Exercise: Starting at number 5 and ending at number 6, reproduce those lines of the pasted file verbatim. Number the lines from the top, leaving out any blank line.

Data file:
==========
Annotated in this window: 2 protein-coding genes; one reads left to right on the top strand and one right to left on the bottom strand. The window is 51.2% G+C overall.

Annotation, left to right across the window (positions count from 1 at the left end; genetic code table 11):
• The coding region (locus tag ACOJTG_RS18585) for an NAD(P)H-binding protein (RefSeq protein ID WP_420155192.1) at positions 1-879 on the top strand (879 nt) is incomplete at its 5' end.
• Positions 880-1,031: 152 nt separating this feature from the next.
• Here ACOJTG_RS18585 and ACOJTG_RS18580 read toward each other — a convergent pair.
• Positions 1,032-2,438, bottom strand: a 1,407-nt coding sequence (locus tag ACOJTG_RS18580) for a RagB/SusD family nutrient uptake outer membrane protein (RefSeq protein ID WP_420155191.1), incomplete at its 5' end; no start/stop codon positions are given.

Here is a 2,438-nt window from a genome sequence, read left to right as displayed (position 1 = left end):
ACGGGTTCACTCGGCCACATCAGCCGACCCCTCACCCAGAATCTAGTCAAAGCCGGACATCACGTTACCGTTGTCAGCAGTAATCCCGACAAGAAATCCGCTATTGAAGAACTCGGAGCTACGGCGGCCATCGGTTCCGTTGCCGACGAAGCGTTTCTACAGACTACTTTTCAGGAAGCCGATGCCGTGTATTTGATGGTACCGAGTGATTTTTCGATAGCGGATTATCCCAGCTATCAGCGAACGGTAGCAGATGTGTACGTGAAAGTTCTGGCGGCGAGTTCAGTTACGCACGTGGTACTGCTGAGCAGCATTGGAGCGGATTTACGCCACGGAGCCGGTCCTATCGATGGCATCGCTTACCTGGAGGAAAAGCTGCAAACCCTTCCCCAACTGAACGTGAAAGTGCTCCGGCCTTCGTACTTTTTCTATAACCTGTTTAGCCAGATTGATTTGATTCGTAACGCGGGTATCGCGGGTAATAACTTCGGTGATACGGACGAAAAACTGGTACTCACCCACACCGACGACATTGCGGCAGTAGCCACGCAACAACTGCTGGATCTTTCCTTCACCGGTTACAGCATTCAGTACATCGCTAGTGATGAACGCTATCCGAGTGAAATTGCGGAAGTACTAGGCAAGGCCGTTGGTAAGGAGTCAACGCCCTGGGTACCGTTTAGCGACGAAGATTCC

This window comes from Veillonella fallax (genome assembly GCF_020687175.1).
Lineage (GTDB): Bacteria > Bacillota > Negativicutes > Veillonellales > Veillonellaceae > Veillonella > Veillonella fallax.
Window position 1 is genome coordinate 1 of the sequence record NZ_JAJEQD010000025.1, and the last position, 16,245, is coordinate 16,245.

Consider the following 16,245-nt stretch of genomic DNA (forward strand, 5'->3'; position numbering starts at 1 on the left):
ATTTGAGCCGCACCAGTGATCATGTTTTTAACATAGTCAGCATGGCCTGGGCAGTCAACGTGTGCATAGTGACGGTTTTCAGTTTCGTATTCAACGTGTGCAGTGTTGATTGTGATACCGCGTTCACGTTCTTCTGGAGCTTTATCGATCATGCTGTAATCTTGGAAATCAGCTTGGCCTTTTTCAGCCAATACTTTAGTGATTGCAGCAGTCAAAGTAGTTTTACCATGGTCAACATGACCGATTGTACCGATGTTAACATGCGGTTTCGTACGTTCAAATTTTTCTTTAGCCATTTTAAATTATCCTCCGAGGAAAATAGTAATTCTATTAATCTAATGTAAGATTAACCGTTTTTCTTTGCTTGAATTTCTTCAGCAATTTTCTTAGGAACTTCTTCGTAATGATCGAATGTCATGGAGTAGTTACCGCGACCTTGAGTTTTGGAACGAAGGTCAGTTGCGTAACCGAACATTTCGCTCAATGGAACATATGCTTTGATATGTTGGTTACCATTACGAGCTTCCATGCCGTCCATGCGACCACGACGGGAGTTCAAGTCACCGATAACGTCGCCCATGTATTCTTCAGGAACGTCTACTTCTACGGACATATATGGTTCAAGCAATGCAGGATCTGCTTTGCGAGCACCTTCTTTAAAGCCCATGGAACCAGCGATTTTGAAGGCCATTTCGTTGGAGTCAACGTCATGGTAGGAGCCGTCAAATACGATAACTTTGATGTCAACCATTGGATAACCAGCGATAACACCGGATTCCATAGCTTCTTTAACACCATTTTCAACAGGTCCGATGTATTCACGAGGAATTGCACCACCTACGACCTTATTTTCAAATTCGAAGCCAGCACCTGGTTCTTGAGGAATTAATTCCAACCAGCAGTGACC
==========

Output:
• Here ACOJTG_RS18585 and ACOJTG_RS18580 read toward each other — a convergent pair.
• Positions 1,032-2,438, bottom strand: a 1,407-nt coding sequence (locus tag ACOJTG_RS18580) for a RagB/SusD family nutrient uptake outer membrane protein (RefSeq protein ID WP_420155191.1), incomplete at its 5' end; no start/stop codon positions are given.